Avalanches have been occurring in the US during the past week. In Utah, four skiers lost their lives, and four survived after being buried by an avalanche. An avalanche takes place when a layer of snow falls and travels downhill rapidly.

Avalanches can occur during any time of the year, but avalanche deaths increase during January and February. CNN meteorologist Derek Van Dam says, “Early season snowpack can be highly unstable because of the lack of consistent storms. Once the storm door is open to more frequent snow events in January and February, snow begins to pile up in layers on top of the unstable, early season snowfall.”

On average, 150 people die in avalanches every year worldwide, with approximately 27 in the US. Fourteen people died from avalanches in the US over the past week, taking the death toll to 21 this season.

What to do if when caught in an avalanche

If you get caught in an avalanche, your chances of survival may be higher if you have protective equipment. Skiing with a beacon is advised so that rescue groups can find you. Also, make sure you have a shovel and probe, so you can rescue someone in your group if they get caught in an avalanche.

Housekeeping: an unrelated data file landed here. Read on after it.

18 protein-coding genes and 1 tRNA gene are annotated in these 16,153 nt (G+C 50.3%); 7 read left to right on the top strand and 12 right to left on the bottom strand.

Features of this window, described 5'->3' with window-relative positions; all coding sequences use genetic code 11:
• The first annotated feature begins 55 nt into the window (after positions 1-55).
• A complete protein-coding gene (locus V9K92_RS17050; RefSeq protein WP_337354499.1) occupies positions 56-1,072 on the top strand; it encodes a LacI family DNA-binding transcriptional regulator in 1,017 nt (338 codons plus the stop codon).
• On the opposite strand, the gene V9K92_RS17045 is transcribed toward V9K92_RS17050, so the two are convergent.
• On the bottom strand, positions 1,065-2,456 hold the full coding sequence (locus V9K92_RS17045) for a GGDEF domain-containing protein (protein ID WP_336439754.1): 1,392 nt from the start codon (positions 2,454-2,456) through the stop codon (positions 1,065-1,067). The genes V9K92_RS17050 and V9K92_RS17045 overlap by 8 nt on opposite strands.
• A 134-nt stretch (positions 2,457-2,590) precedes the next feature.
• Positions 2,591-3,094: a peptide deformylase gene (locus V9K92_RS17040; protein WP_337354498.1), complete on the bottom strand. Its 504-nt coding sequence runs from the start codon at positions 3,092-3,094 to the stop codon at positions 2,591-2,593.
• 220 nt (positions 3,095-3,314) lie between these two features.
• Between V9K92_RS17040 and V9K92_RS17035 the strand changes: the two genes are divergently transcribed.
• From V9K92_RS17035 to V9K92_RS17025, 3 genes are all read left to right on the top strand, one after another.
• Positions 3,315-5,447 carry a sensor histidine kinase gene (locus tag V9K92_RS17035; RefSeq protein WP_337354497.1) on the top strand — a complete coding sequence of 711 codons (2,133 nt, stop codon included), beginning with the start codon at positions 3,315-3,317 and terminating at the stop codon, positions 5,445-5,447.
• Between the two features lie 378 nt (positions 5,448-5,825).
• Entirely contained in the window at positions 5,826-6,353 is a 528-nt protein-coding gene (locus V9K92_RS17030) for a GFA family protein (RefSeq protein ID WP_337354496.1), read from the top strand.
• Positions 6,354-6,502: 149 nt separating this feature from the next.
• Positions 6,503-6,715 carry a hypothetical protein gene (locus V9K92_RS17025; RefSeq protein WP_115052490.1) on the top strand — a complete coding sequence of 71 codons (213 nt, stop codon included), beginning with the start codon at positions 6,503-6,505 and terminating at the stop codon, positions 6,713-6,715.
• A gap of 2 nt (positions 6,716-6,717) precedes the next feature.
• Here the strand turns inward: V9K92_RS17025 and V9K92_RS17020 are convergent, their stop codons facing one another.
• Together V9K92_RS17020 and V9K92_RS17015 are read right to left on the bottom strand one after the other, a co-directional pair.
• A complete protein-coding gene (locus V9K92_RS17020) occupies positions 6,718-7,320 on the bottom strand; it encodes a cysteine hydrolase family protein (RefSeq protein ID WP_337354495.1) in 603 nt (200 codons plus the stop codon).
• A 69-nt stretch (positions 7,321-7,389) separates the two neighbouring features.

NOAA guidelines suggest that you don’t ski with your pole straps wrapped around your wrists as poles can serve as anchors in an avalanche. Also, don’t try to outrun an avalanche—instead, try to move to a side at the earliest possible so that you’re out of the oncoming snow’s path.

If you get caught in the snow, try to swim with its flow and do your best to stay on top of it. If you get buried, activate the beacon and keep pushing snow out of your face to create an air pocket for you to breathe until rescuers reach you. Finally, let someone know in advance where you’ll be skiing and stay in touch with them.

Knowing what to do if you get caught in an avalanche can save your life.

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